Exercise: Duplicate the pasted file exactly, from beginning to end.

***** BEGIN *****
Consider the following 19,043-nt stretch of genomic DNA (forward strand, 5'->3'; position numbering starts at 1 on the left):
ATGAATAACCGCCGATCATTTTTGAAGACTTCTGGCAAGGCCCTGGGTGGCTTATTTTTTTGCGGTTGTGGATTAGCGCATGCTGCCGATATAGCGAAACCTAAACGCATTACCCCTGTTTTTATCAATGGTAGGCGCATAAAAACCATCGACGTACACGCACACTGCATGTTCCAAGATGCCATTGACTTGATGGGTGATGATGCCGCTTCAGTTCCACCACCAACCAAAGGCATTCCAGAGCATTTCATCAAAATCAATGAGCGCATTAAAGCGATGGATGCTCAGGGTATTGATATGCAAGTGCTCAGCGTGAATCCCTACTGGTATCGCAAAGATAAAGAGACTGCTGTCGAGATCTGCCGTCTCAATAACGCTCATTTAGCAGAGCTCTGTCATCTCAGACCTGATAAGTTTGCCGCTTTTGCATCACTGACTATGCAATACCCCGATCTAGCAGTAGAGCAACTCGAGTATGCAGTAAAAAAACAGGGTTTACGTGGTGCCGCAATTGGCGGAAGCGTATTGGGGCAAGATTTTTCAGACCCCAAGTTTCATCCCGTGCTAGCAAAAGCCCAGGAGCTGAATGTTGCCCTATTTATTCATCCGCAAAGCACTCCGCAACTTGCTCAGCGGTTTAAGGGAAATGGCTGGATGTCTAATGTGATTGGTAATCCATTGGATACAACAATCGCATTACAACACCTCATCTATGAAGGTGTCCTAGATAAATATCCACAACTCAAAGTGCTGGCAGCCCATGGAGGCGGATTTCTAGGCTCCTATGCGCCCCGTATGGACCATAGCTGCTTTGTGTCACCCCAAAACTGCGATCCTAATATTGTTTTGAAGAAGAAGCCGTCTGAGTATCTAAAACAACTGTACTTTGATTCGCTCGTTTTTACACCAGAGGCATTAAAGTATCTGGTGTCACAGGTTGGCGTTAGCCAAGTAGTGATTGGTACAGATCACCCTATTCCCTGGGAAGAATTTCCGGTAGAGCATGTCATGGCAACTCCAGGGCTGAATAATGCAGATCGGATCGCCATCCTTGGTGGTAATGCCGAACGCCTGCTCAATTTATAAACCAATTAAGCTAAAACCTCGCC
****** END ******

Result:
Consider the following 19,043-nt stretch of genomic DNA (forward strand, 5'->3'; position numbering starts at 1 on the left):
ATGAATAACCGCCGATCATTTTTGAAGACTTCTGGCAAGGCCCTGGGTGGCTTATTTTTTTGCGGTTGTGGATTAGCGCATGCTGCCGATATAGCGAAACCTAAACGCATTACCCCTGTTTTTATCAATGGTAGGCGCATAAAAACCATCGACGTACACGCACACTGCATGTTCCAAGATGCCATTGACTTGATGGGTGATGATGCCGCTTCAGTTCCACCACCAACCAAAGGCATTCCAGAGCATTTCATCAAAATCAATGAGCGCATTAAAGCGATGGATGCTCAGGGTATTGATATGCAAGTGCTCAGCGTGAATCCCTACTGGTATCGCAAAGATAAAGAGACTGCTGTCGAGATCTGCCGTCTCAATAACGCTCATTTAGCAGAGCTCTGTCATCTCAGACCTGATAAGTTTGCCGCTTTTGCATCACTGACTATGCAATACCCCGATCTAGCAGTAGAGCAACTCGAGTATGCAGTAAAAAAACAGGGTTTACGTGGTGCCGCAATTGGCGGAAGCGTATTGGGGCAAGATTTTTCAGACCCCAAGTTTCATCCCGTGCTAGCAAAAGCCCAGGAGCTGAATGTTGCCCTATTTATTCATCCGCAAAGCACTCCGCAACTTGCTCAGCGGTTTAAGGGAAATGGCTGGATGTCTAATGTGATTGGTAATCCATTGGATACAACAATCGCATTACAACACCTCATCTATGAAGGTGTCCTAGATAAATATCCACAACTCAAAGTGCTGGCAGCCCATGGAGGCGGATTTCTAGGCTCCTATGCGCCCCGTATGGACCATAGCTGCTTTGTGTCACCCCAAAACTGCGATCCTAATATTGTTTTGAAGAAGAAGCCGTCTGAGTATCTAAAACAACTGTACTTTGATTCGCTCGTTTTTACACCAGAGGCATTAAAGTATCTGGTGTCACAGGTTGGCGTTAGCCAAGTAGTGATTGGTACAGATCACCCTATTCCCTGGGAAGAATTTCCGGTAGAGCATGTCATGGCAACTCCAGGGCTGAATAATGCAGATCGGATCGCCATCCTTGGTGGTAATGCCGAACGCCTGCTCAATTTATAAACCAATTAAGCTAAAACCTCGCC